Liturgical Triumphalism

November 2013By Bill Kassel

Bill Kassel is a writer, communications consultant, media producer, and liturgical musician based in Michigan. His essays, original songs, and random rants can be found online at his blog, His forthcoming novel, My Brother’s Keeper, is currently being presented for publication.

During the early 1980s I was involved in a?Catholic music ensemble that had started out as a typical “guitar group,” accompanying at Vigil Mass on Saturday nights, but grew into a freestanding music ministry involved in diocesan events and evangelistic outreach. Through my involvement in music ministry I was frequently exposed to the prickliness of left-leaning Catholics. Once, when we were to give a concert for a community of religious women, we found our repertoire subject to pre-approval. A song containing the line “Keep going onward till the battle is over” raised eyebrows. We had to explain that the lyrics were metaphorical and the battle in question was merely the struggle of life.

Playing for a variety of parishes and retreats, I witnessed such post-Vatican II novelties as question-and-answer homilies, extemporized Eucharistic prayers, and of course, liturgical dance. Performing at a large religious-education conference, I was introduced to a colorful array of “progressive” Catholic characters — both clerical and lay — as well as to diverse theological speculations that stretched the limits of Christian orthodoxy.

In other areas of my life, too, I have encountered the outlook of the Catholic Left. Working as a freelance writer and creative director, I once developed publications for a Catholic women’s college with a highly regarded nursing program. The nursing director objected to a photograph I intended to use as a cover image: a student receiving her pin signifying completion of the nursing curriculum. The director, a nun, explained that featuring an individual student so prominently “doesn’t reflect our charism,” which was oriented to group sharing rather than individual accomplishment.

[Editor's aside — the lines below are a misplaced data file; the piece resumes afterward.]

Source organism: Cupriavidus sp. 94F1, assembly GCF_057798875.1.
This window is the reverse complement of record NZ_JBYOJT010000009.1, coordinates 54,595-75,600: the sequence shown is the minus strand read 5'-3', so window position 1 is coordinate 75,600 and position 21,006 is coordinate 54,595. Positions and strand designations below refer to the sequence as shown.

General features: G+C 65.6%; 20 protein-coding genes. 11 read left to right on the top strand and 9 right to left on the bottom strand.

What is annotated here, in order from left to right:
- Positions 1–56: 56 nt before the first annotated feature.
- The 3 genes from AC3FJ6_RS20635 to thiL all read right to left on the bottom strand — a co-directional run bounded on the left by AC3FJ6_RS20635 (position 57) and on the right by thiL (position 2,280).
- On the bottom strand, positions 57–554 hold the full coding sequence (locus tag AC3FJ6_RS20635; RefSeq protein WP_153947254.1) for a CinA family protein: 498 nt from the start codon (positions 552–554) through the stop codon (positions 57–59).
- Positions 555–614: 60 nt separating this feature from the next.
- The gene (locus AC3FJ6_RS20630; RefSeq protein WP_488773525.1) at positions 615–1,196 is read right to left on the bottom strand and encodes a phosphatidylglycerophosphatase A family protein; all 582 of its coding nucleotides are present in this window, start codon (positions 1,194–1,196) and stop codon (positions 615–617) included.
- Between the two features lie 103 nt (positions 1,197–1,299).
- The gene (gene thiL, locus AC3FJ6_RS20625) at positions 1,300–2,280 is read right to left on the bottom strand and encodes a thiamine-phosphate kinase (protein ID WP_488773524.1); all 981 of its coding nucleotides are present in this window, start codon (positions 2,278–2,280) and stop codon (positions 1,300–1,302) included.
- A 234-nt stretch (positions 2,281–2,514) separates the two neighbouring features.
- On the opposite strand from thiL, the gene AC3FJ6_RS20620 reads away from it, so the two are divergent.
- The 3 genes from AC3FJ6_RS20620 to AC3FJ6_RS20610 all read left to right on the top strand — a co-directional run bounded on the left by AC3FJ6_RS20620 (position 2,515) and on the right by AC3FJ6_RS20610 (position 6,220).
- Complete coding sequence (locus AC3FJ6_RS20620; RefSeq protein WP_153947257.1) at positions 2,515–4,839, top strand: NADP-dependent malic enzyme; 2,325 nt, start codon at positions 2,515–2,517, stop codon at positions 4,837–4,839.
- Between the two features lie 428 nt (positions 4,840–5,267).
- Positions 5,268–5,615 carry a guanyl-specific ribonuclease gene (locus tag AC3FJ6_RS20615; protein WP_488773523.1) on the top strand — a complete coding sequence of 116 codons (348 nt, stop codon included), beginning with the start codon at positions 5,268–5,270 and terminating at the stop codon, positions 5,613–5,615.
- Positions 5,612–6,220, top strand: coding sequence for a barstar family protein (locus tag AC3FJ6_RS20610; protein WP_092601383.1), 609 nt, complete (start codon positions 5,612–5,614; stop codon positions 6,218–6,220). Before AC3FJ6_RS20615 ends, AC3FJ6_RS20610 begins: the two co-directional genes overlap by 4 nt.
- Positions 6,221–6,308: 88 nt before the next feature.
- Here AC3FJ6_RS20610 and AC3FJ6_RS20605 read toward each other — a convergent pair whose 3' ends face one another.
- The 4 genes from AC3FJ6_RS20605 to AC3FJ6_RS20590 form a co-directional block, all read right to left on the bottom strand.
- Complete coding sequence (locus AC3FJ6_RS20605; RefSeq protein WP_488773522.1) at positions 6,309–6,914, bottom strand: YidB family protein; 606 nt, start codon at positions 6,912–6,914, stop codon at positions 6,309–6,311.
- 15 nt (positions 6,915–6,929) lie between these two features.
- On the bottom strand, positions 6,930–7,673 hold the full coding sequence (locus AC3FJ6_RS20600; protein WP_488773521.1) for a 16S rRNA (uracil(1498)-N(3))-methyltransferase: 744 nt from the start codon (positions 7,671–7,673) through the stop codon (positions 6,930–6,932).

I cite these incidents not to disparage nuns — or free-thinking theologians or liturgical dancers, for that matter — but to illustrate my firsthand experience with the Catholic Left and its ideological sensibilities.

You have two options:

  1. Online subscription: Subscribe now to New Oxford Review for access to all web content at AND the monthly print edition for as low as $38 per year.
  2. Single article purchase: Purchase this article for $1.95, for viewing and printing for 48 hours.

If you're already a subscriber log-in here.

Back to November 2013 Issue

Read our posting policy Add a comment
"Were they (the Novus Ordo translations) so prosaic as to confuse people about the fundamentals of the faith, so inaccurate as to lead us into error and schism? Most people don’t believe that."
Yes. They were. They did lead to error.

"I can appreciate that cradle Catholics of a certain age might find vindication in the new missal..."
Aside from the snarkiness of the writer's comment, it remains to be seen if as many Catholics actually leave the Church due to these small changes in the translation as the massive numbers of Catholics who were lost following Vatican II.

I have heard the writer's comment before about the "Lord I am not worthy" translation losing the "meaningfulness" of the prayer, but here the writer displays his lack of *real* understanding of the prayer: the reference to the Centurion's comment is to express not our unworthiness to receive Communion so much as to express our willingness to believe, sight unseen, in the power of God to heal us. Remember, please, that Jesus responds to the Centurion's statement by saying that no matter where he has traveled he has found few of "such faith." He goes on to say, "Go; be it done for you as you have believed." He does not say, "Be it done for you as you have been unworthy." So you see, the real meaning of the prayer WAS lost in the "old new translation," and now that it's been put right, perhaps the real challenge is for our priests to do what they are supposed to do, and explain to us what is going on and why. Catholics didn't used to improvise liturgy for a reason.